Preliminary data on domestic liquidity (M3) indicate that demand for money continued to grow by 6.1 percent year-on-year to reach P1.74 trillion as of end-October 2004. The increase in M3 was traced mainly to the increase in net foreign assets and the growth in the levels of domestic credits extended to both the public and private sectors. Similarly, seasonally adjusted M3 increased month-on-month by 0.6 percent in October 2004 as against a 0.26 percent decline in September 2004.
Looking at the components of M3, the net foreign assets and net domestic assets of the monetary system—comprising of the monetary authorities and the banking system— grew at an annual rate of 8.1 percent and 7.3 percent, respectively, in October. The increase in the net foreign assets (NFA) of the monetary system is traced mainly to the decrease in its liabilities. Meanwhile, the increase in net domestic assets was sustained by the growth of credits to the public sector, mainly the national government. Private sector credits rose by 4.8 percent, up slightly from the 4.6 percent increase recorded in the previous month.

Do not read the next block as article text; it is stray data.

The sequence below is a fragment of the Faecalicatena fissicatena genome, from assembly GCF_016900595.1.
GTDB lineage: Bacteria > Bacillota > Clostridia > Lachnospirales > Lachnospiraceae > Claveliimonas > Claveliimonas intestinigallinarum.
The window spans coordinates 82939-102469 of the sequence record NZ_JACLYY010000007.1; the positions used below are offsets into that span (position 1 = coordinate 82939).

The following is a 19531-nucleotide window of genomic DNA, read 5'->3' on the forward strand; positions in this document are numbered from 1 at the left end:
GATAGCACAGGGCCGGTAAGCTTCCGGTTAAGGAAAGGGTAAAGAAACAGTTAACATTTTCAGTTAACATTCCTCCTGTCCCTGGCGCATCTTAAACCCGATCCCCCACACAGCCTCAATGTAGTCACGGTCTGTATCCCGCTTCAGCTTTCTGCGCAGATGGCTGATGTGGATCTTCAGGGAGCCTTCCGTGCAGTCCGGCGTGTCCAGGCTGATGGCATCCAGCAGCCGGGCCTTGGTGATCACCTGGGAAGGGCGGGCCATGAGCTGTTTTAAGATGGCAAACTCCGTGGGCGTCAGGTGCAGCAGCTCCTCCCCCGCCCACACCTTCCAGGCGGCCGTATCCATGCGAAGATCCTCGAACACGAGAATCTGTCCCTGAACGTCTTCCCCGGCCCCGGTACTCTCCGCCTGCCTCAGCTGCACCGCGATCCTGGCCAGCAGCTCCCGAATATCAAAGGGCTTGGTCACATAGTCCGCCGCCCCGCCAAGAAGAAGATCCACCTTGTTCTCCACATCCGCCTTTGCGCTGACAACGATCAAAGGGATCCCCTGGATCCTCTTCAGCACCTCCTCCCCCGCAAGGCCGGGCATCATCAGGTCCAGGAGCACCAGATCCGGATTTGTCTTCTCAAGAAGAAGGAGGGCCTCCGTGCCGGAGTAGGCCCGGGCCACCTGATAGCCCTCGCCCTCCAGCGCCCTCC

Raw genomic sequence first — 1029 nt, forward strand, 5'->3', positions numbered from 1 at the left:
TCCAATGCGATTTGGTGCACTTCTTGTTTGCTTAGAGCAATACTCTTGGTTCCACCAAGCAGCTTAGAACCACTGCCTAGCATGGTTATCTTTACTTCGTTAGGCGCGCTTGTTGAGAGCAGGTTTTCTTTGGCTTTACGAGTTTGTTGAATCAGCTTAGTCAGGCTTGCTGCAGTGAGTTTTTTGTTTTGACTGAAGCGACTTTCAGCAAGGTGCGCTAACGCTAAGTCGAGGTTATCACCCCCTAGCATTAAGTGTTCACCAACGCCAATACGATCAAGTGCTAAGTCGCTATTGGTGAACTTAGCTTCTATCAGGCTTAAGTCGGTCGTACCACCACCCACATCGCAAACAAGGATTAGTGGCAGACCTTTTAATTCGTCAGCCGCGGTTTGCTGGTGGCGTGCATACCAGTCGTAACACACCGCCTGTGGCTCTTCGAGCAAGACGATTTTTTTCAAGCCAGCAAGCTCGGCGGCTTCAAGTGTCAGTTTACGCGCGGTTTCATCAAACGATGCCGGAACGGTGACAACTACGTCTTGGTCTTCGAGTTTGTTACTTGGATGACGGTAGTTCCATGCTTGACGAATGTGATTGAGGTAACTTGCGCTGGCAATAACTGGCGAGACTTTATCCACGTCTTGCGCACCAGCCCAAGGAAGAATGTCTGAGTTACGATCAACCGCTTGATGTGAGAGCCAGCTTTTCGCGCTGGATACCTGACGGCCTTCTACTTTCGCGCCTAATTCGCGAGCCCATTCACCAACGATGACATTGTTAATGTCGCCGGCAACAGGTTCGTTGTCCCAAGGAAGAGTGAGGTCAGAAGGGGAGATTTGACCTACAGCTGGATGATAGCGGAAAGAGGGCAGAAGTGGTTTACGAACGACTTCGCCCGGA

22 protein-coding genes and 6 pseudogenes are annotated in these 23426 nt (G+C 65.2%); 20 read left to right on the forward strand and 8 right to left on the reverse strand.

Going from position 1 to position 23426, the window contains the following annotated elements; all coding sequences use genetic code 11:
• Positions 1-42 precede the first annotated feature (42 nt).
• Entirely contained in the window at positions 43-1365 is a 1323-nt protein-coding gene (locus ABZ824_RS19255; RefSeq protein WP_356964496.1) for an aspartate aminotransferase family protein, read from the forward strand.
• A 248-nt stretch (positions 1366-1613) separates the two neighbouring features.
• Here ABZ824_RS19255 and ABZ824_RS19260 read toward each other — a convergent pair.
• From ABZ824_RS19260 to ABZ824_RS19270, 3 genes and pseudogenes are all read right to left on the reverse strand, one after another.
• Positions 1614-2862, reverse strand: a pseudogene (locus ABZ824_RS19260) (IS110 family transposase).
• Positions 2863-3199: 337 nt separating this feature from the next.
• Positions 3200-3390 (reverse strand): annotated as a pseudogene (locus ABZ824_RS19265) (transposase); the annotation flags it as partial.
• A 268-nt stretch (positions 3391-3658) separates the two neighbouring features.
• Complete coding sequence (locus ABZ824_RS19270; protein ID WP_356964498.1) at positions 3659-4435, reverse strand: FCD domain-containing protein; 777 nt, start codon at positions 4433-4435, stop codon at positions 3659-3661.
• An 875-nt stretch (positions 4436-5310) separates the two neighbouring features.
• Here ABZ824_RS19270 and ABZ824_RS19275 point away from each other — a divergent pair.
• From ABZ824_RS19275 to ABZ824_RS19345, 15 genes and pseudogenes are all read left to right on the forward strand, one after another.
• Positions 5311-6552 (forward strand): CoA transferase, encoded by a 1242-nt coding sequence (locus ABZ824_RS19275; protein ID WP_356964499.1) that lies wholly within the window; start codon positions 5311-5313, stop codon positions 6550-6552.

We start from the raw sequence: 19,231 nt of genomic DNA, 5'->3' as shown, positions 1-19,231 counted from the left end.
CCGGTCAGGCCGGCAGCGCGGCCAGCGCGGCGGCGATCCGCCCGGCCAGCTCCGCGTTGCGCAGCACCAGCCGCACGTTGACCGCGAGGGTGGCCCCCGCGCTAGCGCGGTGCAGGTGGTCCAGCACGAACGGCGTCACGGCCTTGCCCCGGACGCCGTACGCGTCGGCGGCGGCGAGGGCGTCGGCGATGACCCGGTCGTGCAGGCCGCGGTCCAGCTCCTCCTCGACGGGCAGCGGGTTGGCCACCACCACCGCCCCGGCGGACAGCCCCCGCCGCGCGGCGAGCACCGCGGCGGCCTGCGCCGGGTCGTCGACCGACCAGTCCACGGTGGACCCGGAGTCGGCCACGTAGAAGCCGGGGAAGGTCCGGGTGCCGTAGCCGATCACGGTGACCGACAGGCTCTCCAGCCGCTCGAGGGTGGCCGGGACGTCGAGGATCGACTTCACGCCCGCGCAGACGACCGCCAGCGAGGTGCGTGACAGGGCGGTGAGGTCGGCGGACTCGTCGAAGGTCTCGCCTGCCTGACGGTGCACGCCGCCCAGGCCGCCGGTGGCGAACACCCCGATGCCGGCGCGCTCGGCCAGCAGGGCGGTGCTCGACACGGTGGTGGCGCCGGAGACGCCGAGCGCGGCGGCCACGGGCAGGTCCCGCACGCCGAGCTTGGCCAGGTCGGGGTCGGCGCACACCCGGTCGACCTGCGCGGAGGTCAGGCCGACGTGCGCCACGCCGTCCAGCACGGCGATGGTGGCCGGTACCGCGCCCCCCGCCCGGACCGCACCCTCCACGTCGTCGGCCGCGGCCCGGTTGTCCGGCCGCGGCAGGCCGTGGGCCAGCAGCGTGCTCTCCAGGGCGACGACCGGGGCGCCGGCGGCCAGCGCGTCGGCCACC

The growth in M3 came against a backdrop of some improvements in real sector economic activity and expectations that the domestic economy will remain on a steady growth path for the remainder of the year. Going forward, monetary authorities will continue to monitor and assess the evolving real sector activities at the same time, guarding against the possible persistence of price pressures. This will provide support to the improvement in credit demand and sustainability of economic growth.